e already know that the benefits of getting closer to nature – emotional, physical and psychological – are manifold. From reacquainting kids with farm animals and combing the coastline for natural treasures to highlighting the importance of conservation and mucking about with mud, there are easy ways to recreate the Nature Camp.
1. Let things get mucky
The great news is that once you enter a parkland or forest, kids’ natural instincts to explore and enjoy free play kick in.
Angie Kinsella, who runs forest schools for Nature Way Education (natureway.ie), notes: “Let kids get mucky. It’s only an item of clothing. Besides, the memories they make are huge. Go looking for a squirrel’s nest. In a park or forest, make a ‘mini animal mansion’ – a little shelter with twigs or leaves, where mini creatures can hang out.”
2. Visit a farm
The country has plenty of activity farms where little ones can get hands-on experience with small animals, from chicken and piglets to lambs and goats. Airfield Estate in Dundrum has reopened (for pre-booked visits only, see airfield.ie for details), while the Wooly Wards Farm in Moneyball, Tipperary, holds events where visitors can handle the animals. Woolywoodsfarm.com has details on how to book.
3. Start a bug hunt
Find a sheet online listing the different insects you can find in a typical Irish woodland, and try to find them and tick them off the list. Likewise, there are several online resources about Irish trees. Do a mini-treasure hunt or even go searching for something as simple as a spiky leaf or a ladybird. Best of all, it’s the sort of activity that needs next to no equipment.
3. Access online resources
If you’d prefer that your days in the park, woodland or beach are a little more ‘structured’, some handy downloads are available. Get involved in a project like Seed Savers (irishseedsavers.ie), which is dedicated to preserving native fruits and vegetables, or An Taisce’s Green Schools is a great way to get kids more excited about nature.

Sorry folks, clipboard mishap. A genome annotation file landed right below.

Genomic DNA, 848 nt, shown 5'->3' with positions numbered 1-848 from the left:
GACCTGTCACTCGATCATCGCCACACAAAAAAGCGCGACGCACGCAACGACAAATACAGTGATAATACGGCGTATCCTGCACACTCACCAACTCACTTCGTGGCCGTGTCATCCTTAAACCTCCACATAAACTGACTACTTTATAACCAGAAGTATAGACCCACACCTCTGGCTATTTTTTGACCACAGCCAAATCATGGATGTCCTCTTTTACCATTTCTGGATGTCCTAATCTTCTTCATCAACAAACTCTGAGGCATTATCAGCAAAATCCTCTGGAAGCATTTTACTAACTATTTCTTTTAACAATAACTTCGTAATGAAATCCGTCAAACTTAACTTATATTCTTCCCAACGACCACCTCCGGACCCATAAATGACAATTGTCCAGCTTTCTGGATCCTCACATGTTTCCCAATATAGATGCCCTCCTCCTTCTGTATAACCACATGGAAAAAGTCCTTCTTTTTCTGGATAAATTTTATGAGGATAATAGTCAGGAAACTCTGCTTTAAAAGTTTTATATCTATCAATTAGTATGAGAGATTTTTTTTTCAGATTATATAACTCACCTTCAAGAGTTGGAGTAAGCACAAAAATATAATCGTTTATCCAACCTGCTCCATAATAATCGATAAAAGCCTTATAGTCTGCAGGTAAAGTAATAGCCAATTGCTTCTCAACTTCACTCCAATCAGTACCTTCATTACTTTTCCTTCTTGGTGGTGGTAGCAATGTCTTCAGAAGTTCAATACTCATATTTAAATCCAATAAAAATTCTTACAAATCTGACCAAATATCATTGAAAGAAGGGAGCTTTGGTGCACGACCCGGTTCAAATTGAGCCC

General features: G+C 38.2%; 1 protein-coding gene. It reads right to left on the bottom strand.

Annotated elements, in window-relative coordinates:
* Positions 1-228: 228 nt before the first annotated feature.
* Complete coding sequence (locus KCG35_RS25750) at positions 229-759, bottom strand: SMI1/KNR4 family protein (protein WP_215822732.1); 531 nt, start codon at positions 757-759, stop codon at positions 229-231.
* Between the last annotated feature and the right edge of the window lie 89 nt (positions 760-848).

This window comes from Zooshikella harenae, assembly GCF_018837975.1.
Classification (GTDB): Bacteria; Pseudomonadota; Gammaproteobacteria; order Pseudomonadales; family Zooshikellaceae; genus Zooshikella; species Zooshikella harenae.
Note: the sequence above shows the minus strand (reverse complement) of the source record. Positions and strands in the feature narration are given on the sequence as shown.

Your local conservation group will also be able to give you plenty of pointers on how to run a good ‘camp’. The US- website Science Buddies (sciencebuddies.org) also has plenty of ideas and study aids to get you started.
4. Explore pond life
You’d be surprised how much fun stuff you’ll find in a local pond. Katie Long, owner and manager of Pine Forest Art Centre in Glencullen (pineforestartcentre.com) encourages her young workshop attendees to get up close and personal with the centre’s on-site pond.
“We collect stuff outside to use in art activities; we point out animals and we teach kids about the lifecycle of tadpoles and newts in our pond,” she explains.
5. Go foraging for food
A wealth of foodstuffs is waiting to be discovered in the great wide open, from wild garlic and dandelions to berries (especially in late summer). Buy Food For Free by Richard Mabey (€4.99 at Easons) will give you several inspirational ideas for your own family foodie adventure.
6. Make artworks
What better way to commemorate your own nature camp than creating an artwork? Collect plant specimens, leaves and twigs from your local green space and add them to text and drawings later on. Some scissors, glue and card paper will help your little ones get creative. Alternatively, a daily walk can be livened up by turning it into a photography session.
7. Incorporate technology
No doubt you’ll be keen to minimise screen time in your own personal nature camp, but sometimes it can be a great way to tap into useful information.
“Finding ways to integrate technology with the outdoors is the way forward,” says Andy Noble of the Nature Kindergarten at Park Academy Childcare in Wicklow. “Instead of demonising it, use it as a tool to help children find out more about nature and to plan fun outdoor activities such as scavenger hunts.”
Incorporating nature facts is a great way to make your scavenger hunt even more educational.
8. Learn wilderness survival skills
Take a leaf out of the ever-popular Brigit’s Garden summer camps in Galway, who are running Wilderness Survival Skills workshops this August (see brigidsgarden.ie for information). On the activity list for the five-day camp is animal tracking, cooking of wild plants, shelter and den building, knot tying and rope-swing making. Adult supervision is recommended: who knows, if you decide to stage a survival skills workshop for your little ones, you may even learn a thing or two yourself.
Find more interesting articles on parenting in the Irish Independent at https://www.independent.ie/life/family/parenting/